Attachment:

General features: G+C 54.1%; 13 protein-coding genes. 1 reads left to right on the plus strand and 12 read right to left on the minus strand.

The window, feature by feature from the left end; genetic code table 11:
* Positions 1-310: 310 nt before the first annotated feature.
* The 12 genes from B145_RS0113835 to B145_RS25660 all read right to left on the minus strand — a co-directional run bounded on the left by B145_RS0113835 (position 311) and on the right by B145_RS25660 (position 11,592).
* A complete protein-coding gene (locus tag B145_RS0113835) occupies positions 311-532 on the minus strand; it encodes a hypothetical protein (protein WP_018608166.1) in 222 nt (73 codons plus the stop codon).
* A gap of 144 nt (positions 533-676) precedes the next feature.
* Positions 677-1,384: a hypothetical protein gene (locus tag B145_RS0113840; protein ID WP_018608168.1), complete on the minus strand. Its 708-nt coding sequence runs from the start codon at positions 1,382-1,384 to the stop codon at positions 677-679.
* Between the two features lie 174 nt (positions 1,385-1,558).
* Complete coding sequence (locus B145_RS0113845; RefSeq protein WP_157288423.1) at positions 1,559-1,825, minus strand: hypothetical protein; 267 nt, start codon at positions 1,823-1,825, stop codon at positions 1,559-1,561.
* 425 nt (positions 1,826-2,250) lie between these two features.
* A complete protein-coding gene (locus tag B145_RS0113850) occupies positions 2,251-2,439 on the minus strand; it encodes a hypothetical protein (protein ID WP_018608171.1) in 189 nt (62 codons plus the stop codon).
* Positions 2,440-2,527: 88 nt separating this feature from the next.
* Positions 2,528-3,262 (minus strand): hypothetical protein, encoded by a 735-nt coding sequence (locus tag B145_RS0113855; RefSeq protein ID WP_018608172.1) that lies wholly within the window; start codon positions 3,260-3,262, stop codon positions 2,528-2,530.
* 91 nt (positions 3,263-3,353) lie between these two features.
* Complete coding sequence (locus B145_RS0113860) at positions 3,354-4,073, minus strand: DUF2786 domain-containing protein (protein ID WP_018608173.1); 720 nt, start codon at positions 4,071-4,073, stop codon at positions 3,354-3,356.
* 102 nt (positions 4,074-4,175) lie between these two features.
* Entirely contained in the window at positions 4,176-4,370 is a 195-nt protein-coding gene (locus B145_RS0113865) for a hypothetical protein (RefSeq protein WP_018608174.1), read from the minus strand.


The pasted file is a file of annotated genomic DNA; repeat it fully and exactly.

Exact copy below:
General features: G+C 54.1%; 13 protein-coding genes. 1 reads left to right on the plus strand and 12 read right to left on the minus strand.

The window, feature by feature from the left end; genetic code table 11:
* Positions 1-310: 310 nt before the first annotated feature.
* The 12 genes from B145_RS0113835 to B145_RS25660 all read right to left on the minus strand — a co-directional run bounded on the left by B145_RS0113835 (position 311) and on the right by B145_RS25660 (position 11,592).
* A complete protein-coding gene (locus tag B145_RS0113835) occupies positions 311-532 on the minus strand; it encodes a hypothetical protein (protein WP_018608166.1) in 222 nt (73 codons plus the stop codon).
* A gap of 144 nt (positions 533-676) precedes the next feature.
* Positions 677-1,384: a hypothetical protein gene (locus tag B145_RS0113840; protein ID WP_018608168.1), complete on the minus strand. Its 708-nt coding sequence runs from the start codon at positions 1,382-1,384 to the stop codon at positions 677-679.
* Between the two features lie 174 nt (positions 1,385-1,558).
* Complete coding sequence (locus B145_RS0113845; RefSeq protein WP_157288423.1) at positions 1,559-1,825, minus strand: hypothetical protein; 267 nt, start codon at positions 1,823-1,825, stop codon at positions 1,559-1,561.
* 425 nt (positions 1,826-2,250) lie between these two features.
* A complete protein-coding gene (locus tag B145_RS0113850) occupies positions 2,251-2,439 on the minus strand; it encodes a hypothetical protein (protein ID WP_018608171.1) in 189 nt (62 codons plus the stop codon).
* Positions 2,440-2,527: 88 nt separating this feature from the next.
* Positions 2,528-3,262 (minus strand): hypothetical protein, encoded by a 735-nt coding sequence (locus tag B145_RS0113855; RefSeq protein ID WP_018608172.1) that lies wholly within the window; start codon positions 3,260-3,262, stop codon positions 2,528-2,530.
* 91 nt (positions 3,263-3,353) lie between these two features.
* Complete coding sequence (locus B145_RS0113860) at positions 3,354-4,073, minus strand: DUF2786 domain-containing protein (protein ID WP_018608173.1); 720 nt, start codon at positions 4,071-4,073, stop codon at positions 3,354-3,356.
* 102 nt (positions 4,074-4,175) lie between these two features.
* Entirely contained in the window at positions 4,176-4,370 is a 195-nt protein-coding gene (locus B145_RS0113865) for a hypothetical protein (RefSeq protein WP_018608174.1), read from the minus strand.